Article Text

FRI0728 Osteoarthritis and gout: real-world evidence evaluating patient characteristics, treatment patterns, and healthcare utilization
  1. S Krasnokutsky Samuels1,
  2. M Pillinger1,
  3. S Kabadi2,
  4. DC Taylor3,
  5. R Morlock4
  1. 1New York University, New York
  2. 2AstraZeneca Pharmaceuticals, Gaithersburg
  3. 3Ironwood Pharmaceuticals, Cambridge
  4. 4YourCareChoice, Ann Arbor, United States


Background Gout and osteoarthritis (OA) are common in the United States, but little is known about potential associations of OA and hyperuricemia/gout with clinical outcomes.

Objectives This study examined variations in gout severity, management, and healthcare utilization among gout patients with and without OA.

Methods Data were assessed from a survey of US physicians and patient chart audits. Participating physicians managed the care of ≥50 patients with gout annually; chart audits were of their most recent 5 consecutive adult patients with confirmed gout. Gout severity was measured by physician global assessment, flares, organ/joint damage, and tophi. Treatment characteristics, presence of clinician-confirmed OA, and sociodemographic factors were identified. Descriptive and multivariate (stepwise logistic regression) statistics analyzed the differences among gout patients with and without clinician-confirmed comorbid OA, and assessed urate-lowering therapy (ULT) use and gout control.

Results Overall, 1159 charts of gout patients were abstracted (230 w/ OA, 929 w/o; 81% male; 71% white); the proportion of patients aged ≥61 was greater for those with gout and OA than those with gout but without OA (63% vs 32%; P<0.001). Patients with gout and OA had longer mean duration of gout (63 vs 41 months), were more likely to have tophi (44% vs 19%), joint damage (31% vs 11%), and clinician-rated severe gout (31% vs 12%) than those without OA (all P<0.01). Patients with gout and OA were also more likely to receive ULT (89% vs 70%; P<0.01), and among those receiving ULT, OA patients treated with allopurinol received a higher average daily dose (325 mg vs 296 mg; P=0.031). Gout patients with OA were more likely to have additional comorbidities (cardiovascular disease, kidney disease, COPD, depression, diabetes, hyperlipidemia, hypertension, obesity, prostate problems [men]) and have chronic pain than those without OA (all P<0.05). Gout patients with OA reported more office visits (4.0 vs 3.5), were more likely to have an emergency department visit (17% vs 9%), and were more likely to require surgery for gout in the past 12 months (3% vs 0.3%) (all P<0.01). In both groups, ULT use was associated with better gout control, but the specific factors predictive of ULT use and disease control varied between those with and without OA.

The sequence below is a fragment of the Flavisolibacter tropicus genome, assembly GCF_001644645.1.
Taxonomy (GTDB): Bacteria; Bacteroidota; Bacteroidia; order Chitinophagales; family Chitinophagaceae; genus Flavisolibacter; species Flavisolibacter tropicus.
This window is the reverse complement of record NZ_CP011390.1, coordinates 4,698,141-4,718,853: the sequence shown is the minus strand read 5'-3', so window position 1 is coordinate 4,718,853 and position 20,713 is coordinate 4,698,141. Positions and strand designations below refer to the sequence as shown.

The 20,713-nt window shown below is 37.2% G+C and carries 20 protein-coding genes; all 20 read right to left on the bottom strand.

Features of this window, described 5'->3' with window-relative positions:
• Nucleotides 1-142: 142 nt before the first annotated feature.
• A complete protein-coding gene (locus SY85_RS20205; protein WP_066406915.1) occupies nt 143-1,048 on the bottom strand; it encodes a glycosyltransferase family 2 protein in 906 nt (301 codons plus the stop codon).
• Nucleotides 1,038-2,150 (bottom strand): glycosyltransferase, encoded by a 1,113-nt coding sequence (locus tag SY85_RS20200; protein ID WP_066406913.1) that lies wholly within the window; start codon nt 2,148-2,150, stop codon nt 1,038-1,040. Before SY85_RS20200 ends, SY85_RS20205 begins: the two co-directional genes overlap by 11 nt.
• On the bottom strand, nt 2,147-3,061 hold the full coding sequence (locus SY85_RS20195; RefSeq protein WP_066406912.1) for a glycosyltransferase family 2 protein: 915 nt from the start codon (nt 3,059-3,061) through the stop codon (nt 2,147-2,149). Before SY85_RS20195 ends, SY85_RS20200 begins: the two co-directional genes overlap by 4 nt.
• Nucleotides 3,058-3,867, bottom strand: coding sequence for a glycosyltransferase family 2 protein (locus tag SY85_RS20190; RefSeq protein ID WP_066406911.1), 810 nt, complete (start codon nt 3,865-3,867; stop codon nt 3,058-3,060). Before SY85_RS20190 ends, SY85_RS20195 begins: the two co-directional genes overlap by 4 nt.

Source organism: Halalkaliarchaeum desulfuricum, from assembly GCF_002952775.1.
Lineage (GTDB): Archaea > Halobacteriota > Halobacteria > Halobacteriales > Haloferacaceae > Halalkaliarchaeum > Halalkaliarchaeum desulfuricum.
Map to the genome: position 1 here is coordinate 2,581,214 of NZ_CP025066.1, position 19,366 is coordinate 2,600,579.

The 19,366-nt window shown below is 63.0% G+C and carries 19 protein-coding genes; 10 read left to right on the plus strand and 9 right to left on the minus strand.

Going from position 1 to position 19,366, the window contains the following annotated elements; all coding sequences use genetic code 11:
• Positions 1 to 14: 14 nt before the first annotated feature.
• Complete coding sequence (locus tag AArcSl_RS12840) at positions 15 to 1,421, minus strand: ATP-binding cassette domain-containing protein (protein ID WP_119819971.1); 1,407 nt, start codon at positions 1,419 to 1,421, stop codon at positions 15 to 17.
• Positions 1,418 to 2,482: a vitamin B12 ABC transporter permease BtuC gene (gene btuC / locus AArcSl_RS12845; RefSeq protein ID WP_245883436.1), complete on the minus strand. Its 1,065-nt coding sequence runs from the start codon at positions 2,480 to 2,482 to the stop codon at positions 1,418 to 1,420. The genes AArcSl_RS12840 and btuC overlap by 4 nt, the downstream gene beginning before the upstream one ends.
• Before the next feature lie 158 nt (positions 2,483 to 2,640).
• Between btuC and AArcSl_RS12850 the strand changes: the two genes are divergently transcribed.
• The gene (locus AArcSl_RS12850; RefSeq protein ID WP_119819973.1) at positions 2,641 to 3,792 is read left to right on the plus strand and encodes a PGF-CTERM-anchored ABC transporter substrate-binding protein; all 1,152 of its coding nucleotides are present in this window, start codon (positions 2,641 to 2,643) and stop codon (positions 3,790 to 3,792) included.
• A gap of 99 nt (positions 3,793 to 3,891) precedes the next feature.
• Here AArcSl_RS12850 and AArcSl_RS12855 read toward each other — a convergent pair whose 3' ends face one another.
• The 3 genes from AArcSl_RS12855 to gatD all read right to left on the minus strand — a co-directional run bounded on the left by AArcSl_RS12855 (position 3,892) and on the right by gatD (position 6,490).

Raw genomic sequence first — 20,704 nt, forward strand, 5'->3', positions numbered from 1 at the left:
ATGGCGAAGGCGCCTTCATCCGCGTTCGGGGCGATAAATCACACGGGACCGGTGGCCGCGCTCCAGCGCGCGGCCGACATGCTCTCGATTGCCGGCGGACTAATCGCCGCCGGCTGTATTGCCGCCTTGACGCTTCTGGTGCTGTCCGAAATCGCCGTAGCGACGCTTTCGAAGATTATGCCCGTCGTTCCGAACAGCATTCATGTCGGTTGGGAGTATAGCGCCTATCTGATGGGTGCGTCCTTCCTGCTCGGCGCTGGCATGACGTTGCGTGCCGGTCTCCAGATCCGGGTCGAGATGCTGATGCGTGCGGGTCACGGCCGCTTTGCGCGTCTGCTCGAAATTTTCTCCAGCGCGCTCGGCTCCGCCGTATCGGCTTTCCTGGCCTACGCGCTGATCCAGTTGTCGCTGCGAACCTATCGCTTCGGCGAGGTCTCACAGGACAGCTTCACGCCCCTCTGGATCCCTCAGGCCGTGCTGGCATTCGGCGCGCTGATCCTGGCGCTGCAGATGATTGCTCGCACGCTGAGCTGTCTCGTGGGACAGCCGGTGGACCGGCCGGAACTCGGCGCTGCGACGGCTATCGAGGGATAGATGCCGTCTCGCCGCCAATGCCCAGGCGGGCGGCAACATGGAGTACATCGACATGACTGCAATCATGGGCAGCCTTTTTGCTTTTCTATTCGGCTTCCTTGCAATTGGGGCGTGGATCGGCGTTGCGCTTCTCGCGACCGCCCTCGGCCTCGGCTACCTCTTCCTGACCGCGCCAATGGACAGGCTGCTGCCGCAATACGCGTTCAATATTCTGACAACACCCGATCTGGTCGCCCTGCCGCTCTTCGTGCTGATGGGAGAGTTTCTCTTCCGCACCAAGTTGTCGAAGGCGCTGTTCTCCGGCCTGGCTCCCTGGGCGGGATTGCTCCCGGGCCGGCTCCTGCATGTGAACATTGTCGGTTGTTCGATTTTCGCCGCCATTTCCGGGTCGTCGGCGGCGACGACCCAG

Conclusions Gout patients with OA were more likely to have a greater impact on health system spending, with additional comorbidities and more severe gout than those without OA. These data suggest that gout patients with OA constitute a less healthy group in need of more careful monitoring and more aggressive gout management.

Acknowledgements This study was sponsored by AstraZeneca.

Disclosure of Interest S. Krasnokutsky Samuels: None declared, M. Pillinger: None declared, S. Kabadi Employee of: AstraZeneca, D. Taylor Employee of: Ironwood, R. Morlock Consultant for: AstraZeneca, Ironwood, Ardea Biosciences

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